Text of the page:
The demographic cycle represents the changes in the population of a region as it moves from high births and high deaths to low births and low deaths as that region/society progress from rural, agrarian and illiterate to an urban, industrial and literate society. These changes occur in three stages which are collectively called Demographic Transition Theory. The three stages are:
1. The First Stage: This stage is marked by high fertility and high mortality. The death rate is also high due to epidemics and variable food supply. Therefore, the population growth is slow and life expectancy is low. People are mostly illiterate and engaged in agriculture due to which large families are preferred. Level of technology is also low.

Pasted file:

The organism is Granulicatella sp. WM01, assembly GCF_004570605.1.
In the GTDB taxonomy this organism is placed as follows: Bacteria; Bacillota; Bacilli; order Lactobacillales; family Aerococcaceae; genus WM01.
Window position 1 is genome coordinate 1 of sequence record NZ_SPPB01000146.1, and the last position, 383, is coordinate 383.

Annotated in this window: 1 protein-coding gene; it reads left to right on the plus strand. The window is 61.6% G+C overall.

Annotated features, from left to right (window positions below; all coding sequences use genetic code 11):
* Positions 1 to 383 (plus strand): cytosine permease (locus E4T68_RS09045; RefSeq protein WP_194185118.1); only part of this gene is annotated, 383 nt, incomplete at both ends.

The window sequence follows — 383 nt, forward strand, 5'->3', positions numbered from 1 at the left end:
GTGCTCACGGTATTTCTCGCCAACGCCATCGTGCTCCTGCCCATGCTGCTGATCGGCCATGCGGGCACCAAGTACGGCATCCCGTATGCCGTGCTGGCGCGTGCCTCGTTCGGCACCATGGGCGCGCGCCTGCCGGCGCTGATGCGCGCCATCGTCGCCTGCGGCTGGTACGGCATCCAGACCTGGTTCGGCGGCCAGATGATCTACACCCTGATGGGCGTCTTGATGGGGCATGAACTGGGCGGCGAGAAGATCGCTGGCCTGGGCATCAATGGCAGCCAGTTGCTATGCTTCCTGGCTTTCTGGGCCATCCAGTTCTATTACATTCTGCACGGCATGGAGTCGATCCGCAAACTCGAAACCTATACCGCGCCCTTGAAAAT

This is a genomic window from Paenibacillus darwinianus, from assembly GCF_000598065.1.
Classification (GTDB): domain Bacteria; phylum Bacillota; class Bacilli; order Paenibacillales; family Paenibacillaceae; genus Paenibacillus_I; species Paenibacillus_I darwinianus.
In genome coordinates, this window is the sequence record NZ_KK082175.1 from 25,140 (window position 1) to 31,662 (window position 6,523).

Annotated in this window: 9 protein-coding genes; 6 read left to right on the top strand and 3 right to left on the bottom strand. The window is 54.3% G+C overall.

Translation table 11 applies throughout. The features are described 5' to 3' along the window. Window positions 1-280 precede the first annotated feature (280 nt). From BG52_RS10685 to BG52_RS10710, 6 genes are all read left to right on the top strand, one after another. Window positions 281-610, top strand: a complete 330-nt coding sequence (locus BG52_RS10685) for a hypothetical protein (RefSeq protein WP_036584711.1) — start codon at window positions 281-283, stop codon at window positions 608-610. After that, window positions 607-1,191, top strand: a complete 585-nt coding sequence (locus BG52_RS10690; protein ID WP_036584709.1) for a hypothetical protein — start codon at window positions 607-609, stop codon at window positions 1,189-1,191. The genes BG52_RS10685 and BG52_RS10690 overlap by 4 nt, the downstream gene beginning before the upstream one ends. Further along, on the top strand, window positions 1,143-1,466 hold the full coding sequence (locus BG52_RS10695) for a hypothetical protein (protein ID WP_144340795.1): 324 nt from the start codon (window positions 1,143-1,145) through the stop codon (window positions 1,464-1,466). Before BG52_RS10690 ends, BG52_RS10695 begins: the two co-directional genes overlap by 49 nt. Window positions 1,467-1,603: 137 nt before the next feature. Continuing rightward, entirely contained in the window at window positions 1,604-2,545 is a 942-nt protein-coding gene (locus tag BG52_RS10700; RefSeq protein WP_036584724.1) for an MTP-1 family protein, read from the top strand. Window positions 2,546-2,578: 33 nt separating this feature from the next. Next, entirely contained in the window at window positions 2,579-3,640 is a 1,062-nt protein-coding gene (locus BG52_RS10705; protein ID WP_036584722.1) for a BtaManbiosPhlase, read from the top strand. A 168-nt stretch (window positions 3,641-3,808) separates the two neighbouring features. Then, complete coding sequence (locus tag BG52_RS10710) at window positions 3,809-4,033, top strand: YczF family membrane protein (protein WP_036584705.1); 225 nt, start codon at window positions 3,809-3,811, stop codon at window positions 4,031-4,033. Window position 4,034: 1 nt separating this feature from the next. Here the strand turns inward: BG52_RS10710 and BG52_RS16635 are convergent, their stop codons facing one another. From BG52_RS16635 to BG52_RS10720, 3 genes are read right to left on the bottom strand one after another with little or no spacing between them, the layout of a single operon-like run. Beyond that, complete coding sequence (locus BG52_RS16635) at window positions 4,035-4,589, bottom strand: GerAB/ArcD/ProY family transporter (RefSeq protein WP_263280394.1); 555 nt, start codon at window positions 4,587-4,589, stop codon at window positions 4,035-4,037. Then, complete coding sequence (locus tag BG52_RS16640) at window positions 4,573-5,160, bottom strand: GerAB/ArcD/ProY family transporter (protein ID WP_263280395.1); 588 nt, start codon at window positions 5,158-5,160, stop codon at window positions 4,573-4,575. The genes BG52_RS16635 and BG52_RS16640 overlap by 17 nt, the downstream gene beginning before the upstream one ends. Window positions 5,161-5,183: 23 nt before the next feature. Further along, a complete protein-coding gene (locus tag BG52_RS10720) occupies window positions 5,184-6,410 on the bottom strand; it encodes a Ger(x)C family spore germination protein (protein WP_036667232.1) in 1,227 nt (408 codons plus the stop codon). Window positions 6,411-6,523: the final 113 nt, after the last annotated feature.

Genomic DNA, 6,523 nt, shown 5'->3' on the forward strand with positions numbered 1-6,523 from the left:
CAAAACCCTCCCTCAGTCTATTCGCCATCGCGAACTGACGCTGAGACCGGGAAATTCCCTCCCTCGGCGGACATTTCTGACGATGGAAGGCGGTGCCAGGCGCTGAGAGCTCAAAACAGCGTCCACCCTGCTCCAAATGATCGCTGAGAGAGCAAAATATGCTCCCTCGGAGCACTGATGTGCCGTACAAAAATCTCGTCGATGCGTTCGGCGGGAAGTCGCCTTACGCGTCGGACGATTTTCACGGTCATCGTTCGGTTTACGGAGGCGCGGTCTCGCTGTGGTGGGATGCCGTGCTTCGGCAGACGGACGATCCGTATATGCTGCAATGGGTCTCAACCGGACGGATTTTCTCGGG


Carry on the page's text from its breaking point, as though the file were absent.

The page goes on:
2. Second Stage: In this stage, the expansion of population remains high because the death rate reduces due to the improvement in sanitation and health conditions but the fertility rate remains high. Though at the later stage it declines with time. The mortality rate also decreases. The net addition to a population in this stage is high.
3. Third Stage: In the last stage, both fertility and mortality declines considerably and population either stabilises or grows slowly. The family size is deliberately controlled as the population becomes urbanised and literate. There is a high level of technical know-how in this stage. High technical knowledge contributes deliberately in controlling the family size.